[ToC]

 

REVIEW

Margo Berdeshevsky, Before the Drought, Glass Lyre Press, 2017

 

[Review Guidelines]

In Before the Drought, Margo Berdeshevsky collects forty-some averted apocalypses. Moving through phantasmagoric architectures with studied sensuality, she discovers, again and again, the paradoxical alien that is self. Many of these poems are bright with flames, and its speaker is equally comfortable playing the role of firestarter, -fighter, and -witness. It's not that Berdeshevsky is a pyromaniac so much as her poetry is intensely flammable. In the excellently titled, "Almost Untitled/But Never Without Flames:", for example, the speaker makes this humble request: "May our flames be lovely. / Now. Always. And again." This aesthetic prayer follows one of my favorite non-apocalypses in the book. It punctuates this ritual of romantic relief:

again, we are on either shore,
you and I, both
of the channel again, after eves of
the year the world did not end again,
waving our long feathers and howling
love again     

It is an ecstatic moment—to not only survive, but to have love to show for it. It calls to mind Lars von Trier's Melancholia (2011), a film about two sisters, one of whom is preparing to marry, as a rogue planet is about to collide with earth (or so says the flimsy Wikipedia intro). If (only) Berdeshevsky were to have directed the film, that rogue planet would have probably been earth itself­, its axial tilt aimed toward a suicidal mirror.
     In order to confront or evade, the speaker must be nimble, embodied. From the first words of the book, "Blason Pour le Corps" (roughly, "shield body"), she is inventorying her body, really getting to know it:   

Clitoris, belly,
nape, taste bud,
body-beloved-bully,
how surprisingly you strut

     Over the course of one poem, though, the body transforms from blessing to deceiver to taunt (n.)—also a strutter, an ogre, a mirror-bitch brayer. The potential frivolity that might occur on "kiss-humping bridges" is ruptured by the reality that the body is at odds with those who would try to possess it.
     Berdeshevsky's poems are populated with those who would claim ownership of womanhood, most miraculously (in a world so uncannily drawn, it would take a miracle): the speaker herself. In the prose poem, "For Sisters Everywhere, Even On St. Valentine's Day," the speaker, dreaming, remembers a pact of four virgins who "all [insert] their forefingers into their vaginas in a repressive country, under a dictatorial sky" so that they can "be the ones to own it": womanhood. This hymen-annihilating gesture is a form of protest not just of the dystopic here-and-now, but to the historical transaction of female bodies. In the second prose block, fathers give daughters to neighbor men so that they may have "a virgin to plummet… A skin to open wider than any sky."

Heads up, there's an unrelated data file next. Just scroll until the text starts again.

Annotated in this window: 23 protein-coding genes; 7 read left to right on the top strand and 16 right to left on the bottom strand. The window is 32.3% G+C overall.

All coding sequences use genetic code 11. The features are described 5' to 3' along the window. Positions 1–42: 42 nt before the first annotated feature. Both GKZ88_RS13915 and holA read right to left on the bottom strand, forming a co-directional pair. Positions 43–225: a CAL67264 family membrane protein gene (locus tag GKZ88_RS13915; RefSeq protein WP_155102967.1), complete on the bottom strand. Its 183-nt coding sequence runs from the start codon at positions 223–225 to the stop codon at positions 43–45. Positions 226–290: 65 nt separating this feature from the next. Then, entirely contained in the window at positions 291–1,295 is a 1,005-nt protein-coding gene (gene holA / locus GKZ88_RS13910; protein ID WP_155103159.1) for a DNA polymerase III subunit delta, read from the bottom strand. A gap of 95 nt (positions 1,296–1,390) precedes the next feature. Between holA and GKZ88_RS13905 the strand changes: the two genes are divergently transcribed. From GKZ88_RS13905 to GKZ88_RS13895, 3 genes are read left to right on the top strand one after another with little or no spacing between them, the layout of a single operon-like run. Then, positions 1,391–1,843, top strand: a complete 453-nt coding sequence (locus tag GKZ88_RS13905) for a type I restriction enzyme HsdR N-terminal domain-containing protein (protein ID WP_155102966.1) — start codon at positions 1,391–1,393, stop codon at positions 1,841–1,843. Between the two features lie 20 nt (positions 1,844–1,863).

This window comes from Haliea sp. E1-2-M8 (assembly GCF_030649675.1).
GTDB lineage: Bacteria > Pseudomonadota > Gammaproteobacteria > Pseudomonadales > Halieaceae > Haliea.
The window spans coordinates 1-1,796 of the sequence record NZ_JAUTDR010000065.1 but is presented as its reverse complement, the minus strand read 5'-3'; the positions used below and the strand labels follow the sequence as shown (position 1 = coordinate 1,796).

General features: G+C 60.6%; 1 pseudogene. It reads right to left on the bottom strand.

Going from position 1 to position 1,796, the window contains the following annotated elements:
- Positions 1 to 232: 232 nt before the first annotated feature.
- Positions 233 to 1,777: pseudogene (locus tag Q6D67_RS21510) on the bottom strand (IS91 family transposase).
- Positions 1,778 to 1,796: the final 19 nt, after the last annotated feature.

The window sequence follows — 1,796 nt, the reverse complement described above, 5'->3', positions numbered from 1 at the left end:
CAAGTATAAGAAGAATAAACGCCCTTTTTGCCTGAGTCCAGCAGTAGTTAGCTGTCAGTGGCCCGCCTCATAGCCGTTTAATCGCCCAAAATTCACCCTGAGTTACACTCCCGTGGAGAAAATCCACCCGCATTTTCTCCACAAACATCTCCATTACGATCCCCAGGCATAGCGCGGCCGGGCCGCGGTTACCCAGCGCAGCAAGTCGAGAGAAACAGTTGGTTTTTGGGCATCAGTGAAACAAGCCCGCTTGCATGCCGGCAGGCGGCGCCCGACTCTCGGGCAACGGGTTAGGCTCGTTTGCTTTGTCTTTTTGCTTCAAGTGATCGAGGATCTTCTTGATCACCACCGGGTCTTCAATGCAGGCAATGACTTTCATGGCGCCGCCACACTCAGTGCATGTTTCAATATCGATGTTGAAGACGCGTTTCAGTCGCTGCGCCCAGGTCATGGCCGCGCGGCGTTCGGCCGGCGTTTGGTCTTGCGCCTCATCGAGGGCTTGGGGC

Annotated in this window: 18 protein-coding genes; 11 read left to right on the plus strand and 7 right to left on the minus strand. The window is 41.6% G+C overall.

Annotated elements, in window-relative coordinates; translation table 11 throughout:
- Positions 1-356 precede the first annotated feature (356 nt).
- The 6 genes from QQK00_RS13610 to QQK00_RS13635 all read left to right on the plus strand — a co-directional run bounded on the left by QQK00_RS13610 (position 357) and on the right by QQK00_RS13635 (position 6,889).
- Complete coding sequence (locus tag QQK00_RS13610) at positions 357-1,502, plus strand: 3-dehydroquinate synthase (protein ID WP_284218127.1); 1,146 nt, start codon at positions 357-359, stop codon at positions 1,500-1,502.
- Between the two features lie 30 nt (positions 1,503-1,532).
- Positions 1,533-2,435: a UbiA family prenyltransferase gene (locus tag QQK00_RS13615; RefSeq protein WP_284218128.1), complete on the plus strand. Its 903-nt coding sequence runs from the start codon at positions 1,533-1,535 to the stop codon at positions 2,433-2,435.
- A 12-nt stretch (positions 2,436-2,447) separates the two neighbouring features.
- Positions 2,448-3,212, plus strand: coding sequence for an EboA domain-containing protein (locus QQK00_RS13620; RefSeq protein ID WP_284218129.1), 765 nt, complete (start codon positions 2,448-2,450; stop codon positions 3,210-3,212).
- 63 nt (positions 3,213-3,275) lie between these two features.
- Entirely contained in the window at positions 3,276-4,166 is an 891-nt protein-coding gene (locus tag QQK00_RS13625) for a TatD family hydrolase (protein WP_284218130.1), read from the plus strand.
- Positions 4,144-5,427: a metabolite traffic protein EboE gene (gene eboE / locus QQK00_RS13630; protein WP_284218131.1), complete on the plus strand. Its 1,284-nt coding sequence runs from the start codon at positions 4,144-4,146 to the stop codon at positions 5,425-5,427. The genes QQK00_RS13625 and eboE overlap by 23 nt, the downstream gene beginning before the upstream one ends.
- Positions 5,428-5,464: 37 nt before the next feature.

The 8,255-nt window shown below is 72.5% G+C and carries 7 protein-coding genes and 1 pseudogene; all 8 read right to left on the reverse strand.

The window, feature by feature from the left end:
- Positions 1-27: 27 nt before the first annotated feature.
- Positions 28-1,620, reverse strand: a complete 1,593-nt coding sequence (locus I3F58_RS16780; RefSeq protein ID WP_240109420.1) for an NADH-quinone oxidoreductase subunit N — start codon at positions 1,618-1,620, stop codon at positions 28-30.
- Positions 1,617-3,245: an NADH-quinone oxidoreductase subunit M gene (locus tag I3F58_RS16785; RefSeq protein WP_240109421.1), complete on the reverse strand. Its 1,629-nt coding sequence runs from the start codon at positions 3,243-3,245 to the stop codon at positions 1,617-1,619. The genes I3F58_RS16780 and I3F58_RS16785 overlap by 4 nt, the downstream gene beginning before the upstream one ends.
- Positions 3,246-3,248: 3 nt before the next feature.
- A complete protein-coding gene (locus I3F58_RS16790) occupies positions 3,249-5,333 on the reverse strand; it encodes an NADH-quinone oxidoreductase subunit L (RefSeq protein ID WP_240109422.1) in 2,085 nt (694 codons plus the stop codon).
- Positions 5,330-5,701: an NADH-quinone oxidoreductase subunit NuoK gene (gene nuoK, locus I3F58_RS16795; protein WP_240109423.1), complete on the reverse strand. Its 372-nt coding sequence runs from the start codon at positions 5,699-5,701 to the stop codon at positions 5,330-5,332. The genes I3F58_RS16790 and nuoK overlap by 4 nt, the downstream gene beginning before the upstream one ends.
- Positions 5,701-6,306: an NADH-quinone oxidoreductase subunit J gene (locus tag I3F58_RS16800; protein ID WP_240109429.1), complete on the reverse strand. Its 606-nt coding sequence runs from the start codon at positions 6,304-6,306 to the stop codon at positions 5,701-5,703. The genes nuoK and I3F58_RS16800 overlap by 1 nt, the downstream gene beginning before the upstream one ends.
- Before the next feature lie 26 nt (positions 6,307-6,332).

Appearing 19 times in this collection, "skin" is more than membrane; it is a wondering, gendered organ. In "Whisper," a conspiratorial speaker imagines her skin rejecting her. "Why does my skin want me in her / does she know she's holding a woman in?" The speaker gradually becomes persona non grata, interrogating silent flesh to the point of climactic self-harm:

Am I nailed insider her, cell by cell
pale veil sewn womb to sky

—is she mine or am I her

...

Why have a woman in you—skin

Why not a bone mountain
Why not a better prayer than this one

If you won't answer, skin of my skin
skin of my woman-ing—

There are knives that might.

    This spirit of examination is apparent in the modes in which Berdeshevsky writes as well. From allegory to ekphrasis to ars poetica, there is a dynamic sense of inquiry. Just ask (as she does) Apollinaire, Benjamin, Levi, Verlaine, Kuan Hsiu, Monet, Merwin, Jarrell, Colette, and Waldrop, all of whom quietly ensemble in the epigraphs. In "What Was I Waiting For?", Berdeshevsky writes her "lost poems" are mixed as if paints on a palette. And then: "Un-paint my own riddles." It is an instance of synesthesia—ancient, as if eked out of the same dye as Dordogne's Grotte De Lascaux. Indeed, the epigraph for this poem paraphrases Picasso's mortification when he realized "we have invented nothing… we have learned nothing in twelve thousand years." For Berdeshevsky, this is no problem at all. She seems enthusiastic to participate—and reinvigorate—these conversations, endowing universal subjects with new vision (see the abundance of images bloody and silken), new language (viz. a glossary of hyphenated compounds), and newfound prescience: Before the Drought is an act of prophecy as much as it is poetry. Whether or not you set out to find it, it will find you. [LL]